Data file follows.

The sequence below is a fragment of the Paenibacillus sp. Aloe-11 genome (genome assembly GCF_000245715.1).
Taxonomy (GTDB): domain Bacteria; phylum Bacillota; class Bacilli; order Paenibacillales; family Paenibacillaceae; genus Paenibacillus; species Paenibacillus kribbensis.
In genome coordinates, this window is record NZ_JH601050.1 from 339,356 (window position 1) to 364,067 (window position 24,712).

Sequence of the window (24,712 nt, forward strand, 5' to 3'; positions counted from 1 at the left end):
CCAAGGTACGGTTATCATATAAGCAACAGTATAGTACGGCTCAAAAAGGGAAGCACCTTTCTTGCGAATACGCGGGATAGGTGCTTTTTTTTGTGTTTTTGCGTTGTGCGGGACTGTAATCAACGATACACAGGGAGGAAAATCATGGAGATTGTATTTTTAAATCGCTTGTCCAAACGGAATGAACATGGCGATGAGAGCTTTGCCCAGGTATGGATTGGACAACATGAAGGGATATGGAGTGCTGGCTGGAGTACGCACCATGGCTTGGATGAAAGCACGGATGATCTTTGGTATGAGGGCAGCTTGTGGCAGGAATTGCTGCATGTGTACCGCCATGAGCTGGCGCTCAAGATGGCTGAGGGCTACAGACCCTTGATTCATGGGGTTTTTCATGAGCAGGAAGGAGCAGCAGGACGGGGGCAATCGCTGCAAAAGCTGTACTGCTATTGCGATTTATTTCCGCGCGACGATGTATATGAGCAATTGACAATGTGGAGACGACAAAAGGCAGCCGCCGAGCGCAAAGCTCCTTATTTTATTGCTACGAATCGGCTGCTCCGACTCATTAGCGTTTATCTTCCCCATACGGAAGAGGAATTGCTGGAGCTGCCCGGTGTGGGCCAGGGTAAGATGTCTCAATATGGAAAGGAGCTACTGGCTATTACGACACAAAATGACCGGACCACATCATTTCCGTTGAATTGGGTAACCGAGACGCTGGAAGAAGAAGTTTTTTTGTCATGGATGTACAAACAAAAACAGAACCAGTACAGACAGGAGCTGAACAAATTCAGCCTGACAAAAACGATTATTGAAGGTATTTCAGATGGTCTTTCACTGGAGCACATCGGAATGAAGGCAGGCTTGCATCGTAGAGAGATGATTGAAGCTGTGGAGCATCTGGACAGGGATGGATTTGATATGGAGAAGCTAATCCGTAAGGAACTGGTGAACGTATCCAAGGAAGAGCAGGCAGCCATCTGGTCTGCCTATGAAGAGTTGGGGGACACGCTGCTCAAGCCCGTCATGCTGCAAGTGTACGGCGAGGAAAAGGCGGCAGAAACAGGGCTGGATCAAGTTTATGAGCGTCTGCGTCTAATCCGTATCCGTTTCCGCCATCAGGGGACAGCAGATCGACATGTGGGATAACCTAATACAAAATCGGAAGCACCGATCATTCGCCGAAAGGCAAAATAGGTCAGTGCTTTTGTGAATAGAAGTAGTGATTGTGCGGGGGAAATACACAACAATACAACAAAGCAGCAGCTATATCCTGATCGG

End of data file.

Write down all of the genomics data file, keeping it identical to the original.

The sequence below is a fragment of the Paenibacillus sp. Aloe-11 genome (genome assembly GCF_000245715.1).
Taxonomy (GTDB): domain Bacteria; phylum Bacillota; class Bacilli; order Paenibacillales; family Paenibacillaceae; genus Paenibacillus; species Paenibacillus kribbensis.
In genome coordinates, this window is record NZ_JH601050.1 from 339,356 (window position 1) to 364,067 (window position 24,712).

Sequence of the window (24,712 nt, forward strand, 5' to 3'; positions counted from 1 at the left end):
CCAAGGTACGGTTATCATATAAGCAACAGTATAGTACGGCTCAAAAAGGGAAGCACCTTTCTTGCGAATACGCGGGATAGGTGCTTTTTTTTGTGTTTTTGCGTTGTGCGGGACTGTAATCAACGATACACAGGGAGGAAAATCATGGAGATTGTATTTTTAAATCGCTTGTCCAAACGGAATGAACATGGCGATGAGAGCTTTGCCCAGGTATGGATTGGACAACATGAAGGGATATGGAGTGCTGGCTGGAGTACGCACCATGGCTTGGATGAAAGCACGGATGATCTTTGGTATGAGGGCAGCTTGTGGCAGGAATTGCTGCATGTGTACCGCCATGAGCTGGCGCTCAAGATGGCTGAGGGCTACAGACCCTTGATTCATGGGGTTTTTCATGAGCAGGAAGGAGCAGCAGGACGGGGGCAATCGCTGCAAAAGCTGTACTGCTATTGCGATTTATTTCCGCGCGACGATGTATATGAGCAATTGACAATGTGGAGACGACAAAAGGCAGCCGCCGAGCGCAAAGCTCCTTATTTTATTGCTACGAATCGGCTGCTCCGACTCATTAGCGTTTATCTTCCCCATACGGAAGAGGAATTGCTGGAGCTGCCCGGTGTGGGCCAGGGTAAGATGTCTCAATATGGAAAGGAGCTACTGGCTATTACGACACAAAATGACCGGACCACATCATTTCCGTTGAATTGGGTAACCGAGACGCTGGAAGAAGAAGTTTTTTTGTCATGGATGTACAAACAAAAACAGAACCAGTACAGACAGGAGCTGAACAAATTCAGCCTGACAAAAACGATTATTGAAGGTATTTCAGATGGTCTTTCACTGGAGCACATCGGAATGAAGGCAGGCTTGCATCGTAGAGAGATGATTGAAGCTGTGGAGCATCTGGACAGGGATGGATTTGATATGGAGAAGCTAATCCGTAAGGAACTGGTGAACGTATCCAAGGAAGAGCAGGCAGCCATCTGGTCTGCCTATGAAGAGTTGGGGGACACGCTGCTCAAGCCCGTCATGCTGCAAGTGTACGGCGAGGAAAAGGCGGCAGAAACAGGGCTGGATCAAGTTTATGAGCGTCTGCGTCTAATCCGTATCCGTTTCCGCCATCAGGGGACAGCAGATCGACATGTGGGATAACCTAATACAAAATCGGAAGCACCGATCATTCGCCGAAAGGCAAAATAGGTCAGTGCTTTTGTGAATAGAAGTAGTGATTGTGCGGGGGAAATACACAACAATACAACAAAGCAGCAGCTATATCCTGATCGG